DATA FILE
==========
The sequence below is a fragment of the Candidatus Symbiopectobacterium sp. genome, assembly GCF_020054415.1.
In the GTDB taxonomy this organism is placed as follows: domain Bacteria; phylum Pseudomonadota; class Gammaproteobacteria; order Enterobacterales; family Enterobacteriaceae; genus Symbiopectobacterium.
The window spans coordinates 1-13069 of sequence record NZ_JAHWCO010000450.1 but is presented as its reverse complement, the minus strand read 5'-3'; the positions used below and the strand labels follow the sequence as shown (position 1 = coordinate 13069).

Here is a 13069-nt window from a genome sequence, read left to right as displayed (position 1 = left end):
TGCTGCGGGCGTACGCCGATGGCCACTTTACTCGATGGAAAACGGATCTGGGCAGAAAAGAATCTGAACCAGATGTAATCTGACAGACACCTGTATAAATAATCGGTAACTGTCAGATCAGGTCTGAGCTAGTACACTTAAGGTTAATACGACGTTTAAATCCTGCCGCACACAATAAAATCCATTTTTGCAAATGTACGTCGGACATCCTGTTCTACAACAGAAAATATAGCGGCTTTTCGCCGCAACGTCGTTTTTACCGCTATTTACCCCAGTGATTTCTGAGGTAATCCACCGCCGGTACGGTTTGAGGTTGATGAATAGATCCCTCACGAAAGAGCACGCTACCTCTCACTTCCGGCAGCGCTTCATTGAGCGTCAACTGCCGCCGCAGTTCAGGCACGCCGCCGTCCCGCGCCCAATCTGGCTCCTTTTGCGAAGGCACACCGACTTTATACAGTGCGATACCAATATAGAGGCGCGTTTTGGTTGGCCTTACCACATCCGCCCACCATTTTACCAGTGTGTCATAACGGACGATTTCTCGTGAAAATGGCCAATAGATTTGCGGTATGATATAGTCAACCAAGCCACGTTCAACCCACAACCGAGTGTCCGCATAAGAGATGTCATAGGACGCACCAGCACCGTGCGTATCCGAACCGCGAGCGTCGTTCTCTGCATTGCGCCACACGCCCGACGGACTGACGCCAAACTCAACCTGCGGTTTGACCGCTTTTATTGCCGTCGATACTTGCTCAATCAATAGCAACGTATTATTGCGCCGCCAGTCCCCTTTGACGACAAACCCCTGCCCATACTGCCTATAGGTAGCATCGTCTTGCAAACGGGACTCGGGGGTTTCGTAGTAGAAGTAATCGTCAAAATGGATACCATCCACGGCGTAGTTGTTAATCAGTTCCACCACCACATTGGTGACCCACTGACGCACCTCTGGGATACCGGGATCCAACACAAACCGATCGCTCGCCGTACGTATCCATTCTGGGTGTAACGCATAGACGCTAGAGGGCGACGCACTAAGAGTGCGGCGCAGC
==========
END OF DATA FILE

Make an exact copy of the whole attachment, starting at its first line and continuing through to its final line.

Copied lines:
The sequence below is a fragment of the Candidatus Symbiopectobacterium sp. genome, assembly GCF_020054415.1.
In the GTDB taxonomy this organism is placed as follows: domain Bacteria; phylum Pseudomonadota; class Gammaproteobacteria; order Enterobacterales; family Enterobacteriaceae; genus Symbiopectobacterium.
The window spans coordinates 1-13069 of sequence record NZ_JAHWCO010000450.1 but is presented as its reverse complement, the minus strand read 5'-3'; the positions used below and the strand labels follow the sequence as shown (position 1 = coordinate 13069).

Here is a 13069-nt window from a genome sequence, read left to right as displayed (position 1 = left end):
TGCTGCGGGCGTACGCCGATGGCCACTTTACTCGATGGAAAACGGATCTGGGCAGAAAAGAATCTGAACCAGATGTAATCTGACAGACACCTGTATAAATAATCGGTAACTGTCAGATCAGGTCTGAGCTAGTACACTTAAGGTTAATACGACGTTTAAATCCTGCCGCACACAATAAAATCCATTTTTGCAAATGTACGTCGGACATCCTGTTCTACAACAGAAAATATAGCGGCTTTTCGCCGCAACGTCGTTTTTACCGCTATTTACCCCAGTGATTTCTGAGGTAATCCACCGCCGGTACGGTTTGAGGTTGATGAATAGATCCCTCACGAAAGAGCACGCTACCTCTCACTTCCGGCAGCGCTTCATTGAGCGTCAACTGCCGCCGCAGTTCAGGCACGCCGCCGTCCCGCGCCCAATCTGGCTCCTTTTGCGAAGGCACACCGACTTTATACAGTGCGATACCAATATAGAGGCGCGTTTTGGTTGGCCTTACCACATCCGCCCACCATTTTACCAGTGTGTCATAACGGACGATTTCTCGTGAAAATGGCCAATAGATTTGCGGTATGATATAGTCAACCAAGCCACGTTCAACCCACAACCGAGTGTCCGCATAAGAGATGTCATAGGACGCACCAGCACCGTGCGTATCCGAACCGCGAGCGTCGTTCTCTGCATTGCGCCACACGCCCGACGGACTGACGCCAAACTCAACCTGCGGTTTGACCGCTTTTATTGCCGTCGATACTTGCTCAATCAATAGCAACGTATTATTGCGCCGCCAGTCCCCTTTGACGACAAACCCCTGCCCATACTGCCTATAGGTAGCATCGTCTTGCAAACGGGACTCGGGGGTTTCGTAGTAGAAGTAATCGTCAAAATGGATACCATCCACGGCGTAGTTGTTAATCAGTTCCACCACCACATTGGTGACCCACTGACGCACCTCTGGGATACCGGGATCCAACACAAACCGATCGCTCGCCGTACGTATCCATTCTGGGTGTAACGCATAGACGCTAGAGGGCGACGCACTAAGAGTGCGGCGCAGC